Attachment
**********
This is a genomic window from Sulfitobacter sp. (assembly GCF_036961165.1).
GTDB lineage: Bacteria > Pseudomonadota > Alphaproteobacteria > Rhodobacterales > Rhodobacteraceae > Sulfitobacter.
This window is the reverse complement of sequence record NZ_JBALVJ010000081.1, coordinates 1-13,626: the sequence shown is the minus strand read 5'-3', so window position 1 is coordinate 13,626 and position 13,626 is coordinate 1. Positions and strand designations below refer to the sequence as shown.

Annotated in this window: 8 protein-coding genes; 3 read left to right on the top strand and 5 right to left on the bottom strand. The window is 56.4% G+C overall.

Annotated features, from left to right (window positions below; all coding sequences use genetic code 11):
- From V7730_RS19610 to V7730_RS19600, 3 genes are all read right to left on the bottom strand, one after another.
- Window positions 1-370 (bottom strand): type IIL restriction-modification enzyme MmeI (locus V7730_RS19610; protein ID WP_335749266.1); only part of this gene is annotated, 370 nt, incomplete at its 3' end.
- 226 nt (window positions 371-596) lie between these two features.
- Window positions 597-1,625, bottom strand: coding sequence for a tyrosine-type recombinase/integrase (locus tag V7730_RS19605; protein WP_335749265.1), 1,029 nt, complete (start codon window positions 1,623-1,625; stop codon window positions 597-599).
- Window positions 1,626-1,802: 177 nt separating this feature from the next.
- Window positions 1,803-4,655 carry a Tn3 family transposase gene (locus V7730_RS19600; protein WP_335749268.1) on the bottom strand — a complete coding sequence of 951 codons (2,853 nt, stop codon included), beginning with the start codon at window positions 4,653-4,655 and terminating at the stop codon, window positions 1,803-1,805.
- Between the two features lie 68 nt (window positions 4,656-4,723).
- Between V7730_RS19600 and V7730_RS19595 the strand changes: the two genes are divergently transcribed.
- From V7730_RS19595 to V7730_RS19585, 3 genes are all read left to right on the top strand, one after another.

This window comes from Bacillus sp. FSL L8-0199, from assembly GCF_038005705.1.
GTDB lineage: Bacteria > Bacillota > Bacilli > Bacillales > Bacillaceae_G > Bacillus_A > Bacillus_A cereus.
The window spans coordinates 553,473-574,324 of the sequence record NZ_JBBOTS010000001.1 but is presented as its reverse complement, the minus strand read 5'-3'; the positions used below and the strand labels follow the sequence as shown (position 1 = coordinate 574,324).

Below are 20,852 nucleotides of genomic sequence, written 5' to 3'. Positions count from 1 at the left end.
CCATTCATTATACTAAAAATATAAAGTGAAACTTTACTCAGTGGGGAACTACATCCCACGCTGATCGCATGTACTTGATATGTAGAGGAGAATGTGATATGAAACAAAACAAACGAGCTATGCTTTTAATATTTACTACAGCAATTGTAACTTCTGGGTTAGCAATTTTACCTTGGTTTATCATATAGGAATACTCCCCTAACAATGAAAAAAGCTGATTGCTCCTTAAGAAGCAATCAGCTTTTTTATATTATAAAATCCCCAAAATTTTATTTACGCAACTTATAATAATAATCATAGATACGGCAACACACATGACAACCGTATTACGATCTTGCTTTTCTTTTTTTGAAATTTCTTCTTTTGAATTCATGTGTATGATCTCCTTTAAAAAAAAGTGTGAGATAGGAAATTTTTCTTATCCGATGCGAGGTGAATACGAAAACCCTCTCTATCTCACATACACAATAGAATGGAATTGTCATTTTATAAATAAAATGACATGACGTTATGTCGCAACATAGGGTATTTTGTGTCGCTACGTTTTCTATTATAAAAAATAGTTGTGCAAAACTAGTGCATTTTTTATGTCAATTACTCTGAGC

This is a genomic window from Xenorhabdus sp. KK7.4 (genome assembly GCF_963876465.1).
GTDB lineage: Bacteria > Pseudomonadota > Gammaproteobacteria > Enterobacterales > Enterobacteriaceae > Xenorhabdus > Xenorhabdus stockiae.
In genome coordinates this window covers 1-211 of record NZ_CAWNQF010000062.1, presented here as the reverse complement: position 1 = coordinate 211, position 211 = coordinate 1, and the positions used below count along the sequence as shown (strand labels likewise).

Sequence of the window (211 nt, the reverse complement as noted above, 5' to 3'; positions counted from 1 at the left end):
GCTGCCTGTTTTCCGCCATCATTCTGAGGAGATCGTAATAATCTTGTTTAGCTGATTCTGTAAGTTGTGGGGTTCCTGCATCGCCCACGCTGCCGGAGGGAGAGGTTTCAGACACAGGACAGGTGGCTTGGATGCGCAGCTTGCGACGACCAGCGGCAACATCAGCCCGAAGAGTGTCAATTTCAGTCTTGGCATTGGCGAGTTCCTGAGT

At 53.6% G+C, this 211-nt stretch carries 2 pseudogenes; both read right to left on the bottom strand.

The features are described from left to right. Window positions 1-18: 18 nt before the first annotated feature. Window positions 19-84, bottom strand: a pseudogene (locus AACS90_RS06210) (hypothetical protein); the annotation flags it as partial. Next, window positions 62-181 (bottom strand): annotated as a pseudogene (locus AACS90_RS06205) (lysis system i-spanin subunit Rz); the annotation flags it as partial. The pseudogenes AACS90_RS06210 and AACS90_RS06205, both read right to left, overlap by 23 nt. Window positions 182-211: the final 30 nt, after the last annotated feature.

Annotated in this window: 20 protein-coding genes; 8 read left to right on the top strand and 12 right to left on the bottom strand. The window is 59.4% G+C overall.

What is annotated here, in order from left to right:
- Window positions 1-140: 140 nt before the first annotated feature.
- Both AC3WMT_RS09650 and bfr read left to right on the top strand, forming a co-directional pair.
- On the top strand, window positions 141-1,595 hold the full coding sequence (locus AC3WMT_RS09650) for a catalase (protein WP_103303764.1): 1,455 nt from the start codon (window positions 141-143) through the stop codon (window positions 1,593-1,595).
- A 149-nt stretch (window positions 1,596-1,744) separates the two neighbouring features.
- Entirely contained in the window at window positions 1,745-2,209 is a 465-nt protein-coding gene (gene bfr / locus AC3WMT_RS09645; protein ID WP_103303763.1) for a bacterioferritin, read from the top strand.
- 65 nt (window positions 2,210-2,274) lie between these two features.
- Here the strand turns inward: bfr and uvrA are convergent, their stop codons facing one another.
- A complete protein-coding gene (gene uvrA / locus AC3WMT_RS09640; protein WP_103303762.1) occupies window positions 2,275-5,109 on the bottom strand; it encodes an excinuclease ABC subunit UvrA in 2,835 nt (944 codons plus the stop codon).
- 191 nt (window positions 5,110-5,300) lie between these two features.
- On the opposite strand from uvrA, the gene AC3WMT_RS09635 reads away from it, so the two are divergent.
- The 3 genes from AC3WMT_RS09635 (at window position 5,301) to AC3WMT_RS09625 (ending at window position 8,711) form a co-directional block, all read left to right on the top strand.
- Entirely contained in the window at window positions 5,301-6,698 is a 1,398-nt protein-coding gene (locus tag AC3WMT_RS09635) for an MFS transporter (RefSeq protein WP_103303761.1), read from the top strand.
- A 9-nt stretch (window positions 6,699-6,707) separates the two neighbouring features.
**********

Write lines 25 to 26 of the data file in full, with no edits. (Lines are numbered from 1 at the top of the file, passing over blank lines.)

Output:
At 53.6% G+C, this 211-nt stretch carries 2 pseudogenes; both read right to left on the bottom strand.

The features are described from left to right. Window positions 1-18: 18 nt before the first annotated feature. Window positions 19-84, bottom strand: a pseudogene (locus AACS90_RS06210) (hypothetical protein); the annotation flags it as partial. Next, window positions 62-181 (bottom strand): annotated as a pseudogene (locus AACS90_RS06205) (lysis system i-spanin subunit Rz); the annotation flags it as partial. The pseudogenes AACS90_RS06210 and AACS90_RS06205, both read right to left, overlap by 23 nt. Window positions 182-211: the final 30 nt, after the last annotated feature.